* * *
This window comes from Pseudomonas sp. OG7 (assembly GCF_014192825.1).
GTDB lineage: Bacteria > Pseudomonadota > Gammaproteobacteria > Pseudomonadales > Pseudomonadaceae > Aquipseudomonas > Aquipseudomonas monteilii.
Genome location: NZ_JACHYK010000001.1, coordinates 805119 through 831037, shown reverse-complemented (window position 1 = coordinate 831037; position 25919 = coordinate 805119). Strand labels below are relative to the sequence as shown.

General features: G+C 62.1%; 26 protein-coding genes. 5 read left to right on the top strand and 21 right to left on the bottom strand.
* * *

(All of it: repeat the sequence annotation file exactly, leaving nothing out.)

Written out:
This window comes from Pseudomonas sp. OG7 (assembly GCF_014192825.1).
GTDB lineage: Bacteria > Pseudomonadota > Gammaproteobacteria > Pseudomonadales > Pseudomonadaceae > Aquipseudomonas > Aquipseudomonas monteilii.
Genome location: NZ_JACHYK010000001.1, coordinates 805119 through 831037, shown reverse-complemented (window position 1 = coordinate 831037; position 25919 = coordinate 805119). Strand labels below are relative to the sequence as shown.

General features: G+C 62.1%; 26 protein-coding genes. 5 read left to right on the top strand and 21 right to left on the bottom strand.